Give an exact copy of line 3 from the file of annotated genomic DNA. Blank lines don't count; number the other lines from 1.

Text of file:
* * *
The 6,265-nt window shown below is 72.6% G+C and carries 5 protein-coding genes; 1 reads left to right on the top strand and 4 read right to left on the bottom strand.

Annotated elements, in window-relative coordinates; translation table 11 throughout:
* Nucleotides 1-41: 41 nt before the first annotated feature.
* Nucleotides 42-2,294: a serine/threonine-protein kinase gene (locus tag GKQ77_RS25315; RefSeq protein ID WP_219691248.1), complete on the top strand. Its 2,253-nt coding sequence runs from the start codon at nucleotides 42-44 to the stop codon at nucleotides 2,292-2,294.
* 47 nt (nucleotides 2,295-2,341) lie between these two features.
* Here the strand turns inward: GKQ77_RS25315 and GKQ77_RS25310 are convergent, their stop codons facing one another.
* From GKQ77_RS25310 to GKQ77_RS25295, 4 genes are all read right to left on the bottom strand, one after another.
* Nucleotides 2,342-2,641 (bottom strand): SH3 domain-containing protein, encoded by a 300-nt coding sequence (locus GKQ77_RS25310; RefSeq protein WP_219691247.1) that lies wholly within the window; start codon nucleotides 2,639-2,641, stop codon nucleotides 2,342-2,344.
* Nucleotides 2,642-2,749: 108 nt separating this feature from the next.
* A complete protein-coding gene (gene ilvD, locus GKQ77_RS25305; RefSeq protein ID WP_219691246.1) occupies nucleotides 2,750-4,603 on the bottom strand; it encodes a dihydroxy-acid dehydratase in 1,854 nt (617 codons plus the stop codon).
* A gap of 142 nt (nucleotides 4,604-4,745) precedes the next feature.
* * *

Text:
* Nucleotides 1-41: 41 nt before the first annotated feature.